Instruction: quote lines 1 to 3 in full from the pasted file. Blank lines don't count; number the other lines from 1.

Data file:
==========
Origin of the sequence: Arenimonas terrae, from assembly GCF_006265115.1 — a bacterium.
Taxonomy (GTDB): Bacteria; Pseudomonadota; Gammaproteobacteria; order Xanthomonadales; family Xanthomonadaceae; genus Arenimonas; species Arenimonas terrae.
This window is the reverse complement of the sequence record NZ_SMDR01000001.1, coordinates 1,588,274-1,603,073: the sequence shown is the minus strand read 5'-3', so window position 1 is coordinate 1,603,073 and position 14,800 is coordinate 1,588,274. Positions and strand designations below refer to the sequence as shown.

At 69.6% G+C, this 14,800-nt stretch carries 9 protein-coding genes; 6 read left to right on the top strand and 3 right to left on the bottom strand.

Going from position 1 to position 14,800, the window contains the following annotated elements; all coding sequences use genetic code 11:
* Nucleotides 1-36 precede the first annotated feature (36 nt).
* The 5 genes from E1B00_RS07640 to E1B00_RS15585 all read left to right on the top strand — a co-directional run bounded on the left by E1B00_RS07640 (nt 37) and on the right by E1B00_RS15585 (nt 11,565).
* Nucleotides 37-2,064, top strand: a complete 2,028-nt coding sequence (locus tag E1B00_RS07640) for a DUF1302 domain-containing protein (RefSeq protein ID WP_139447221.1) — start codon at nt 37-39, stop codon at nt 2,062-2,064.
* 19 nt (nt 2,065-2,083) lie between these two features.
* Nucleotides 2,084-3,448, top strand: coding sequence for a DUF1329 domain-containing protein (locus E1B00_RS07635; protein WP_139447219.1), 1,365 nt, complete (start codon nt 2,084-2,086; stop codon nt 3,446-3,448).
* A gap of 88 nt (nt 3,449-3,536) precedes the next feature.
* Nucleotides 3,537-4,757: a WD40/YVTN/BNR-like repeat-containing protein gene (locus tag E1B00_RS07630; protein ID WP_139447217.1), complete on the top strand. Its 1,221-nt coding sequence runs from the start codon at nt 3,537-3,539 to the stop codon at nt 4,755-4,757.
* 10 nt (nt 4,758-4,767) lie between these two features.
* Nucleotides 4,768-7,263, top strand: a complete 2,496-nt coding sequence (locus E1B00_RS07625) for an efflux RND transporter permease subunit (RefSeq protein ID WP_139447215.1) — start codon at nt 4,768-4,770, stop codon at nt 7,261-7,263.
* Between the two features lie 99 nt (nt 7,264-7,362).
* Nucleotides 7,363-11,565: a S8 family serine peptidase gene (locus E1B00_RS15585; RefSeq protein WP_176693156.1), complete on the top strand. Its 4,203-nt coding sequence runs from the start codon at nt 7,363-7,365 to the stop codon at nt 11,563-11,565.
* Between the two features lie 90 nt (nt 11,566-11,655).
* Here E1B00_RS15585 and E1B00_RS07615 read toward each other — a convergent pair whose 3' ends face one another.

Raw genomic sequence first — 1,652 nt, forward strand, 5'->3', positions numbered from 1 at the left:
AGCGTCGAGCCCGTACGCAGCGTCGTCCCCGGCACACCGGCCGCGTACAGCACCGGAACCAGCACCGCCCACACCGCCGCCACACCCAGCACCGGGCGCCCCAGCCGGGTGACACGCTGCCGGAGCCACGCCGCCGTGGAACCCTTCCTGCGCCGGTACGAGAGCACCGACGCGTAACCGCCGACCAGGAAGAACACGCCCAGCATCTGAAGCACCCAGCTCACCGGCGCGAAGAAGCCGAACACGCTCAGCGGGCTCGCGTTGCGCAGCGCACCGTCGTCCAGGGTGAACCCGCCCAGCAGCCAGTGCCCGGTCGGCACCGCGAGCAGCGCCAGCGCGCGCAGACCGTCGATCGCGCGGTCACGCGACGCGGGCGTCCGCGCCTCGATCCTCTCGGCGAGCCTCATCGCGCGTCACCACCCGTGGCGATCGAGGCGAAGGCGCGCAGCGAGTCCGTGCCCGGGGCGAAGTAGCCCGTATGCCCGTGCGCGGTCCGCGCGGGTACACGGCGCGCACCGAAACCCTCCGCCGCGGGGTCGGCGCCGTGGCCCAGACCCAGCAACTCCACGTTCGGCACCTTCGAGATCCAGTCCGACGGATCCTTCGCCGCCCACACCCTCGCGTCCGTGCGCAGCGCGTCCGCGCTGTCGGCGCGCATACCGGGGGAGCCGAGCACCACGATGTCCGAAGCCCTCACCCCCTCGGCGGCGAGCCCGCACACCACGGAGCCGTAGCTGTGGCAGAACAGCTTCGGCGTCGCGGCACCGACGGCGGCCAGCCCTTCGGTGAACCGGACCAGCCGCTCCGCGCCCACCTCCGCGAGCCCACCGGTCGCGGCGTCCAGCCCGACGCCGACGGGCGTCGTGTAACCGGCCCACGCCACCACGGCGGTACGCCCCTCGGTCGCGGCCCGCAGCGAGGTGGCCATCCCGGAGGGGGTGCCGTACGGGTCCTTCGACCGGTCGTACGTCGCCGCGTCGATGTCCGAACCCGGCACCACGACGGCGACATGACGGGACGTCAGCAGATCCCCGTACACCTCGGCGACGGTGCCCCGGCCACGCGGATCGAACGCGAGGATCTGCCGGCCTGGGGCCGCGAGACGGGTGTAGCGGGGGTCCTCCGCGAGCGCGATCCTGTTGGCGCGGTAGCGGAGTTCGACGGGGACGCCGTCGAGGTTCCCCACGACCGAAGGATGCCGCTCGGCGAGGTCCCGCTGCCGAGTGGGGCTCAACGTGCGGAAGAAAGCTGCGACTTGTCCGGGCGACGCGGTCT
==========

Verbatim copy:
Origin of the sequence: Arenimonas terrae, from assembly GCF_006265115.1 — a bacterium.
Taxonomy (GTDB): Bacteria; Pseudomonadota; Gammaproteobacteria; order Xanthomonadales; family Xanthomonadaceae; genus Arenimonas; species Arenimonas terrae.
This window is the reverse complement of the sequence record NZ_SMDR01000001.1, coordinates 1,588,274-1,603,073: the sequence shown is the minus strand read 5'-3', so window position 1 is coordinate 1,603,073 and position 14,800 is coordinate 1,588,274. Positions and strand designations below refer to the sequence as shown.